• longer hospital stays for people with bacterial infections
  • higher medical costs
  • an increased mortality rate for people with bacterial infections

Medical professionals have recorded antibiotic resistance associated with almost all antibiotics. Certain bacterial infections cause big threats due to the severity of the infection and how common they are.

Below are some of the bacteria that are causing the biggest threats due to antibiotic resistance:


Enterobacteriaceae is a family of bacteria that can cause serious infections of the:

These bacteria can also cause pneumonia. Some of these bacteria have developed resistance to almost all available antibiotics, making these infections difficult to treat.

Neisseria gonorrhoeae (N. gonorrhoeae)

N. gonorrhoeae is a species of bacteria that causes the sexually transmitted infection (STI), gonorrhea. Not all of these infections are drug-resistant, but N. gonorrhoeae has developed resistance to nearly all of the antibiotics that doctors use to treat the infection.


Acinetobacter is a group of bacteria that is commonly present in soil and water. This group of bacteria can cause infections in a person’s:

  • blood
  • urinary tract
  • lungs
  • wounds

Infections with Acinetobacter commonly occur in patients in healthcare settings and intensive care units. These infections commonly affect people:

  • with weakened immune systems
  • with chronic lung disease
  • with open wounds
  • on breathing machines or catheters

Antibiotic resistance means that at least three different classes of antibiotics can no longer cure Acinetobacter infections.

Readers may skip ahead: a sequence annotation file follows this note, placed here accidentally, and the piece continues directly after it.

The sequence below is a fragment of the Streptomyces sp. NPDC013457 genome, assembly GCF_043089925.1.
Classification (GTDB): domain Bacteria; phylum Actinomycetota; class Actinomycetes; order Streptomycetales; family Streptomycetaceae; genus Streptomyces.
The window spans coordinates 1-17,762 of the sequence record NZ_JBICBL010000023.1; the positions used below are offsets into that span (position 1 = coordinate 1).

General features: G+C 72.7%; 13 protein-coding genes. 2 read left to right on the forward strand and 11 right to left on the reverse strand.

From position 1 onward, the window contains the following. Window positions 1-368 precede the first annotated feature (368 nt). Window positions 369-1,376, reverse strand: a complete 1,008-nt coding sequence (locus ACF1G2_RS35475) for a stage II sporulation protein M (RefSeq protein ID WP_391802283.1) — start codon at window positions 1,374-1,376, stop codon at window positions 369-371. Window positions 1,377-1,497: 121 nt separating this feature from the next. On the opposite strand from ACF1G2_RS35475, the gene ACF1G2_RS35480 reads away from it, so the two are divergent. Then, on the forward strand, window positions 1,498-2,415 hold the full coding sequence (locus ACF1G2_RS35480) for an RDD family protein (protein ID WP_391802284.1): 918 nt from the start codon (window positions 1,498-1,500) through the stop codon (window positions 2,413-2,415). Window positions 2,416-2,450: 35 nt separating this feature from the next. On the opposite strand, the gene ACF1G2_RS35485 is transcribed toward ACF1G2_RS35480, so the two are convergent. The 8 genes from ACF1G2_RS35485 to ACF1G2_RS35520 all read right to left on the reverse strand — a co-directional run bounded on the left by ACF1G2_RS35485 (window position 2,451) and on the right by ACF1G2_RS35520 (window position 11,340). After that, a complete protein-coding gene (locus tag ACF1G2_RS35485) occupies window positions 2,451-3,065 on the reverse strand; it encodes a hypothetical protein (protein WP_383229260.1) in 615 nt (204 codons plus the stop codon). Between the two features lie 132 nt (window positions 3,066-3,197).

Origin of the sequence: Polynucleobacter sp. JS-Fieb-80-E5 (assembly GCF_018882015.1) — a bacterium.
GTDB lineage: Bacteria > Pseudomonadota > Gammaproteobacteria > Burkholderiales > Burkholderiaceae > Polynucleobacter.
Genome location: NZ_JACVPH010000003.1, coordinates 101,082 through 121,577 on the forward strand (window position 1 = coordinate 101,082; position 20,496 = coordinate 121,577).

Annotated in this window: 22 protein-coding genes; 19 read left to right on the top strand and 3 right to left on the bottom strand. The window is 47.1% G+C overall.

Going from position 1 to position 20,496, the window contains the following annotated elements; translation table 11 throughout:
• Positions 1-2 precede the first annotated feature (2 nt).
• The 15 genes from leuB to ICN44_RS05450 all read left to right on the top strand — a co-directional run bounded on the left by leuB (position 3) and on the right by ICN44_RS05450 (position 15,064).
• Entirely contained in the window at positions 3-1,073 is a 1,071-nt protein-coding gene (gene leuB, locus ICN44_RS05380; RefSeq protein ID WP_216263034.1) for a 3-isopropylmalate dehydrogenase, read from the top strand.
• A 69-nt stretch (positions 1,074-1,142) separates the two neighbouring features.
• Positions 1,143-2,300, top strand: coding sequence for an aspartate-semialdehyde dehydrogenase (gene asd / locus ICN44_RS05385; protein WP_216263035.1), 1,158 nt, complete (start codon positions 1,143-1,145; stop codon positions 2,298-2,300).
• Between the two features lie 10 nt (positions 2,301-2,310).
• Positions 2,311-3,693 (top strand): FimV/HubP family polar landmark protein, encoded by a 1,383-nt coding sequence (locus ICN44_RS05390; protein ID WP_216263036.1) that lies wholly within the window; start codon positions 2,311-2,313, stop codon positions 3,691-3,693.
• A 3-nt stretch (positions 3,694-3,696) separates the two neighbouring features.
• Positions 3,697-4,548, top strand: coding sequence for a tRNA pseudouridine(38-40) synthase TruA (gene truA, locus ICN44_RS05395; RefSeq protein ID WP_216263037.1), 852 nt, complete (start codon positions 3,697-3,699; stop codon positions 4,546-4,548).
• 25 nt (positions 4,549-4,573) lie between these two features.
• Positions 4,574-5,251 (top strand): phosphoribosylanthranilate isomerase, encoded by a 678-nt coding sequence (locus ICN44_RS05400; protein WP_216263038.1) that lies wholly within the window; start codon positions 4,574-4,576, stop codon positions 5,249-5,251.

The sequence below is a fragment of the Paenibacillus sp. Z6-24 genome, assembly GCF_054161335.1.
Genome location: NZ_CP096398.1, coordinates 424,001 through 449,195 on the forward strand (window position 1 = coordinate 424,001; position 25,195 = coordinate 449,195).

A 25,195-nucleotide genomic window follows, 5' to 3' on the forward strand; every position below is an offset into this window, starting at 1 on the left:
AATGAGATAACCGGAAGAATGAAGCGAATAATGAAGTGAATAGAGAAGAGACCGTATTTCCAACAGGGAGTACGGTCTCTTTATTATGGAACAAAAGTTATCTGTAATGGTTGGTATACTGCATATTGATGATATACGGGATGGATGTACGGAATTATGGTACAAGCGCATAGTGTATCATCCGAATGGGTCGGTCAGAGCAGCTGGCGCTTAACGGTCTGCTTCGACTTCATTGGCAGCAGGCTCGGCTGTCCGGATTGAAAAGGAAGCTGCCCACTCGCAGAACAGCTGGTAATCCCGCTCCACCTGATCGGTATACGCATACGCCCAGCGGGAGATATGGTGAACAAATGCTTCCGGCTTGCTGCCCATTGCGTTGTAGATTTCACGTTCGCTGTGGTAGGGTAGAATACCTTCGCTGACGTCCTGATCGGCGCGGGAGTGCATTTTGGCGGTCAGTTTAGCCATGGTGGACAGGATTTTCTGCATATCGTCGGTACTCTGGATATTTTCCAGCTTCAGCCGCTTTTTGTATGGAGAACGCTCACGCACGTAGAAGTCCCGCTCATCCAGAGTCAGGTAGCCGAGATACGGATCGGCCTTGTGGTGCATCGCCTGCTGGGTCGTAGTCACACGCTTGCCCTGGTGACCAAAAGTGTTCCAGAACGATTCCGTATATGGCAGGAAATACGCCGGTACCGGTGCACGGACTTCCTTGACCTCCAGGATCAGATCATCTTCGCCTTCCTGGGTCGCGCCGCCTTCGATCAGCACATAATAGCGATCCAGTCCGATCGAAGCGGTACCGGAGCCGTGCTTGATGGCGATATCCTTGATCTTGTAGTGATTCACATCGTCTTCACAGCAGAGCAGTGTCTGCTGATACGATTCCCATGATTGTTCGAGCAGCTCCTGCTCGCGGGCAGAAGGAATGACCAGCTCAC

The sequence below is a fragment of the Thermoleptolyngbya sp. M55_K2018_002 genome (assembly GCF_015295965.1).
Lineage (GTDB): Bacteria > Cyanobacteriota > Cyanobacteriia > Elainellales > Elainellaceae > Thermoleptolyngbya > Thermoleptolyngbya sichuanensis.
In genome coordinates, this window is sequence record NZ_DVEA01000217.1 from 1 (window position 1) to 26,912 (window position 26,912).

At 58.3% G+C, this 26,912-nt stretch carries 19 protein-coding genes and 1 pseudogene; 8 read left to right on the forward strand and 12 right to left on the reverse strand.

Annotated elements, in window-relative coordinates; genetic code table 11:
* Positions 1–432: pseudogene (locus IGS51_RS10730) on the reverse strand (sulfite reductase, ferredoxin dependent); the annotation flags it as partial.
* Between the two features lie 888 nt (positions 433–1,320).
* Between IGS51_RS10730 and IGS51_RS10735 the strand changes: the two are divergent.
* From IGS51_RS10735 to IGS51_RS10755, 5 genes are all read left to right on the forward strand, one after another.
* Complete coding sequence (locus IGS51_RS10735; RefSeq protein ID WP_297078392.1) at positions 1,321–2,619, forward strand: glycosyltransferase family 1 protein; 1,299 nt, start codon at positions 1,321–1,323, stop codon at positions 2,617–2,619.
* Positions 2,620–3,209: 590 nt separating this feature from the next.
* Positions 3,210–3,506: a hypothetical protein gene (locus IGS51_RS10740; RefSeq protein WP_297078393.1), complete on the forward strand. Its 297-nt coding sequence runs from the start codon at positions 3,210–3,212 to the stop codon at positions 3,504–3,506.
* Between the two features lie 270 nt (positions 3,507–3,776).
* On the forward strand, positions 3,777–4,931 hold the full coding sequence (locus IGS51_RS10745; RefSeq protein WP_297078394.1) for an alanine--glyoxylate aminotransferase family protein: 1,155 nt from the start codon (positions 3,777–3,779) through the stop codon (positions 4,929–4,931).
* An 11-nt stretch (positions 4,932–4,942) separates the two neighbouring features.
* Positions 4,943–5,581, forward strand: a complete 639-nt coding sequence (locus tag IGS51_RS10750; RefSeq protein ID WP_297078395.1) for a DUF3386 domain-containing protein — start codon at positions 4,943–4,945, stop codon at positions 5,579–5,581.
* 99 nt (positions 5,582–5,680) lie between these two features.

Pseudomonas aeruginosa (P. aeruginosa)

P. aeruginosa bacteria can cause mild illnesses, such as ear infections and skin rashes. However, if a person has a weakened immune system, they may develop severe infections in their bloodstream or contract pneumonia.

This can occur in people in hospitals with wounds from surgery or who are using breathing machines or catheters. Some strains of P. aeruginosa are resistant to most or all antibiotics. This makes these infections dangerous and hard to treat.


Salmonella is a type of bacteria that can cause:

Some strains of Salmonella are resistant to antibiotics, which can cause infections to become more severe. More severe Salmonella infections can spread to a person’s bloodstream and may become life threatening.

The following factors contribute to antibiotic resistance:

  • the misuse of antibiotics
  • overuse of antibiotics
  • poor infection prevention and control

There are a number of things individuals can do to help prevent and control antibiotic resistance, including:

  • only using antibiotics that a certified healthcare professional prescribes to them
  • never demanding antibiotics if a healthcare professional says they do not need them
  • always following a health worker’s advice when using antibiotics, including taking them for the entire prescribed length
  • avoiding sharing or using leftover antibiotics
  • regularly washing hands
  • preparing food hygienically
  • avoiding close contact with people who are unwell
  • practicing safe sex
  • keeping vaccinations up-to-date

Antibiotics are drugs people take to treat bacterial infections. Some bacteria can adapt or mutate to survive antibiotic treatment. These bacteria can then multiply and pass on their antibiotic resistance to newly formed cells.

Bacterial infections with antibiotic-resistant bacteria can be hard to treat. These infections can also pass from person to person and antibiotic resistance will spread. A person can take steps to help prevent and control antibiotic resistance by only using antibiotics when a doctor prescribes them and always following a healthcare provider’s advice when using them.